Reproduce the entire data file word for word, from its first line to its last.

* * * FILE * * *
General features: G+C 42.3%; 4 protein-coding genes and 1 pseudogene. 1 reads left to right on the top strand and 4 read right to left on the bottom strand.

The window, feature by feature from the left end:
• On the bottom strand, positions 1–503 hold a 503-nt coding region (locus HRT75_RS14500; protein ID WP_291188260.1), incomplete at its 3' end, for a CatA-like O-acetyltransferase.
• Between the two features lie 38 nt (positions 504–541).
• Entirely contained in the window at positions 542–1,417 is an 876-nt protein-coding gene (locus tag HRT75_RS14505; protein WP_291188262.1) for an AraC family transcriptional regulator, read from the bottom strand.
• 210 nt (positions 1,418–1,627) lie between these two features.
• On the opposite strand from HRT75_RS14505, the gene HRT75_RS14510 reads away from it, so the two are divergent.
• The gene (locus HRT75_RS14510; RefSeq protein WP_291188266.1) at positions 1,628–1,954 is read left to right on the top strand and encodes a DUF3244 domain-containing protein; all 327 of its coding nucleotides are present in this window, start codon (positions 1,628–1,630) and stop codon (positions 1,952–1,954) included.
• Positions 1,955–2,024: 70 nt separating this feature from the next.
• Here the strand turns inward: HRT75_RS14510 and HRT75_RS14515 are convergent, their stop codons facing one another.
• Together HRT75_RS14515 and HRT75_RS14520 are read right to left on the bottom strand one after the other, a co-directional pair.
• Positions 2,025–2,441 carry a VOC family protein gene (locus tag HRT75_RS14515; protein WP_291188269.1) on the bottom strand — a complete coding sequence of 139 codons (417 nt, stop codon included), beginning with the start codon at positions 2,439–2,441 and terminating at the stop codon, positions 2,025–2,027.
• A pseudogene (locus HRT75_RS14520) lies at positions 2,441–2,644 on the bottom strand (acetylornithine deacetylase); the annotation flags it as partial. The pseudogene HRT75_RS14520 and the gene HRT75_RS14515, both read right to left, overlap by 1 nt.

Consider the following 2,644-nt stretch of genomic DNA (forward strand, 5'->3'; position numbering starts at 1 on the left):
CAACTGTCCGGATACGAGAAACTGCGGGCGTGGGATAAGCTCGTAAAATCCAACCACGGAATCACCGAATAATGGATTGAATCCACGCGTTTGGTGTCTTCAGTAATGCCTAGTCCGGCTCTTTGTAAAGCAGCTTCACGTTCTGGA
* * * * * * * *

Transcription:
General features: G+C 42.3%; 4 protein-coding genes and 1 pseudogene. 1 reads left to right on the top strand and 4 read right to left on the bottom strand.

The window, feature by feature from the left end:
• On the bottom strand, positions 1–503 hold a 503-nt coding region (locus HRT75_RS14500; protein ID WP_291188260.1), incomplete at its 3' end, for a CatA-like O-acetyltransferase.
• Between the two features lie 38 nt (positions 504–541).
• Entirely contained in the window at positions 542–1,417 is an 876-nt protein-coding gene (locus tag HRT75_RS14505; protein WP_291188262.1) for an AraC family transcriptional regulator, read from the bottom strand.
• 210 nt (positions 1,418–1,627) lie between these two features.
• On the opposite strand from HRT75_RS14505, the gene HRT75_RS14510 reads away from it, so the two are divergent.
• The gene (locus HRT75_RS14510; RefSeq protein WP_291188266.1) at positions 1,628–1,954 is read left to right on the top strand and encodes a DUF3244 domain-containing protein; all 327 of its coding nucleotides are present in this window, start codon (positions 1,628–1,630) and stop codon (positions 1,952–1,954) included.
• Positions 1,955–2,024: 70 nt separating this feature from the next.
• Here the strand turns inward: HRT75_RS14510 and HRT75_RS14515 are convergent, their stop codons facing one another.
• Together HRT75_RS14515 and HRT75_RS14520 are read right to left on the bottom strand one after the other, a co-directional pair.
• Positions 2,025–2,441 carry a VOC family protein gene (locus tag HRT75_RS14515; protein WP_291188269.1) on the bottom strand — a complete coding sequence of 139 codons (417 nt, stop codon included), beginning with the start codon at positions 2,439–2,441 and terminating at the stop codon, positions 2,025–2,027.
• A pseudogene (locus HRT75_RS14520) lies at positions 2,441–2,644 on the bottom strand (acetylornithine deacetylase); the annotation flags it as partial. The pseudogene HRT75_RS14520 and the gene HRT75_RS14515, both read right to left, overlap by 1 nt.

Consider the following 2,644-nt stretch of genomic DNA (forward strand, 5'->3'; position numbering starts at 1 on the left):
CAACTGTCCGGATACGAGAAACTGCGGGCGTGGGATAAGCTCGTAAAATCCAACCACGGAATCACCGAATAATGGATTGAATCCACGCGTTTGGTGTCTTCAGTAATGCCTAGTCCGGCTCTTTGTAAAGCAGCTTCACGTTCTGGA